In their arsenal of modern warfare, Hamas uses rockets, drones, and even paragliders. In the digital sphere, they leveraged mobile phones and internet connections to broadcast their actions globally. But, the burning question is, where did the money for all this come from?

Cryptocurrency. Yes, you heard it right. The darling of the decentralized financial world, crypto, has a dark side, too. It's not just a tool for rebellious libertarians or tech-savvy traders; it's also the secret weapon of militant groups.

Huge Seizures

In August 2020, the US government managed to seize millions of dollars from a number of groups that had been using crypto to fund their activities. But, here's the shocker: Palestinian Islamic Jihad, one of the groups responsible for seizing Israeli hostages, still managed to collect a staggering $93 million worth of cryptocurrency between June 2021 and August 2023, according to the WSJ. Hamas, the heavyweight of Palestinian groups, also raked in around $41 million in digital payments .

Now, we're not entirely sure how much they’ve got, but here's a little insight: in 2022, US authorities slapped sanctions on Hamas' investment office, which reportedly had assets totaling $500 million. And, here's a staggering figure to chew on — the UN estimates that crypto accounts for a whopping 20% of global terror funding.

Calls for Donations since at Least 2019

Hamas affiliates, including its notorious military wing, the Al-Qassam Brigades, have been openly asking for Bitcoin donations since at least 2019. But, here's the kicker: these groups are not choosy. They've dabbled in various currencies, from dogecoin, which Elon Musk casually tweets about, to stablecoins like Tether and USDC, tied to the mighty US dollar. Amazingly, these calls were still happening even as the militants attacked. Israel Police's Lahav 433 cyber unit was working with Binance to lock down accounts linked to Hamas and to transfer the funds to the state. Since 2021, the authorities have confiscated 189 crypto accounts tied to Palestinian militant groups on Binance.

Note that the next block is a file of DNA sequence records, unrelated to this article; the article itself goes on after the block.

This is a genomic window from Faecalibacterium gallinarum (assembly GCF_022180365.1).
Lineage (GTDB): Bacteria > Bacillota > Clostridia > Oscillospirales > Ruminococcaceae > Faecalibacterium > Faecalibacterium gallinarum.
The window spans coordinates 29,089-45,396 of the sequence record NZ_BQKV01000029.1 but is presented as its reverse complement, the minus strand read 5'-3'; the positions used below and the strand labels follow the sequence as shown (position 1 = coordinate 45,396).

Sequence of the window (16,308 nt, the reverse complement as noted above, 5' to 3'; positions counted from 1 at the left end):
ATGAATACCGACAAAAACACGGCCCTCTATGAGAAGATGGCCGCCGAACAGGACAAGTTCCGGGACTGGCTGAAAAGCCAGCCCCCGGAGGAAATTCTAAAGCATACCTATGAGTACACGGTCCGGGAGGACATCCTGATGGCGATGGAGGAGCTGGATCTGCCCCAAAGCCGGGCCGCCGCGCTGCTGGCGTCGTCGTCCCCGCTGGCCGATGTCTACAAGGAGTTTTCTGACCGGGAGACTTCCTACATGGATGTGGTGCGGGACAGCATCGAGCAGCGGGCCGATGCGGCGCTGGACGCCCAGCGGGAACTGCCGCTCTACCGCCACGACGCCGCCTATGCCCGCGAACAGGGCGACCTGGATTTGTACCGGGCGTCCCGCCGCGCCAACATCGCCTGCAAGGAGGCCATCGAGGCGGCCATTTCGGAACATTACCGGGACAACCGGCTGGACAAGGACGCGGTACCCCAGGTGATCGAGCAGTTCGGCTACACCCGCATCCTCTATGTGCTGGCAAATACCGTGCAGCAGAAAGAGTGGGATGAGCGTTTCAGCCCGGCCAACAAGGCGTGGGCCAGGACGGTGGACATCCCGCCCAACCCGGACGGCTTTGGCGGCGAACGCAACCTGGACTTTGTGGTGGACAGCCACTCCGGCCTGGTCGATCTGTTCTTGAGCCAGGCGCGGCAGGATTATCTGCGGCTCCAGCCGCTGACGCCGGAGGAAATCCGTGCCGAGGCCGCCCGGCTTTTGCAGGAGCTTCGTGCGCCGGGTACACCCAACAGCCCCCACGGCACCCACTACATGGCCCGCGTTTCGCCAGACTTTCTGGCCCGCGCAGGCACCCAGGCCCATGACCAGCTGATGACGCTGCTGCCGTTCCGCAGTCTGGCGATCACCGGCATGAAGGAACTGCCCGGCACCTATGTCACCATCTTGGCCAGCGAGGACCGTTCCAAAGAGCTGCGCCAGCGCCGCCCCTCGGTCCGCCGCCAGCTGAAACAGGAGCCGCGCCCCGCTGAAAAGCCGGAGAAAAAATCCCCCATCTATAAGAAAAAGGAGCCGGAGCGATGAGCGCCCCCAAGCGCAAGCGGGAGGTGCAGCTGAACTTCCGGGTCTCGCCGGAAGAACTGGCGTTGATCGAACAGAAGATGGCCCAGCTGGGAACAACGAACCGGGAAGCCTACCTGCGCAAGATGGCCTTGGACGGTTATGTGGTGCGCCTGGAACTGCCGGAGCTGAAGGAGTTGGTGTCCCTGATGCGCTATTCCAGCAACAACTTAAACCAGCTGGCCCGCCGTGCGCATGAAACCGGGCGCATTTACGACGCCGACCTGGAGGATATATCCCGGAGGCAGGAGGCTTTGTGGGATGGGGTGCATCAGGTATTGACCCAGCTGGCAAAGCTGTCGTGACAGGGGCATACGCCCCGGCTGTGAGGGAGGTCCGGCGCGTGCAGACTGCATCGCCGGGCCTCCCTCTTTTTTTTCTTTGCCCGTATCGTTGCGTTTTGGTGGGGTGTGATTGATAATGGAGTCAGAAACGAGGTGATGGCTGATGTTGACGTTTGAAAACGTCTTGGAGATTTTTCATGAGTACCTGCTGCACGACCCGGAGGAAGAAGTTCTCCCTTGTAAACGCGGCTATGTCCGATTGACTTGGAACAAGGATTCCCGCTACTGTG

In a report from August 2023, Elliptic, a watchdog for crypto compliance, even mentioned that wallets it was keeping tabs on indicated that these terror groups were investing in DeFi protocols and making money using Solana, the crypto superstar backed by FTX's Sam Bankman-Fried.

How Does This Happen?

Now, you might wonder how these organizations manage to get their hands on crypto when they can't exactly stroll into the New York Stock Exchange. The answer? Smart contracts that conveniently sidestep those pesky "know-your-customer" (KYC) checks. According to Elliptic, some of these groups are even into crypto mining, which is essentially profiting from the nuts and bolts of cryptocurrency networks.

To counter this, Israeli and US officials have been trying to rope in crypto exchanges like Binance to block access for users tied to these groups. They're focusing their efforts on the Financial Action Task Force (FATF), a global body setting the rules to prevent money laundering. The FATF still lists dozens of countries on its "grey list", meaning they haven't met these standards. And, it includes names like Jordan, Syria, and the United Arab Emirates.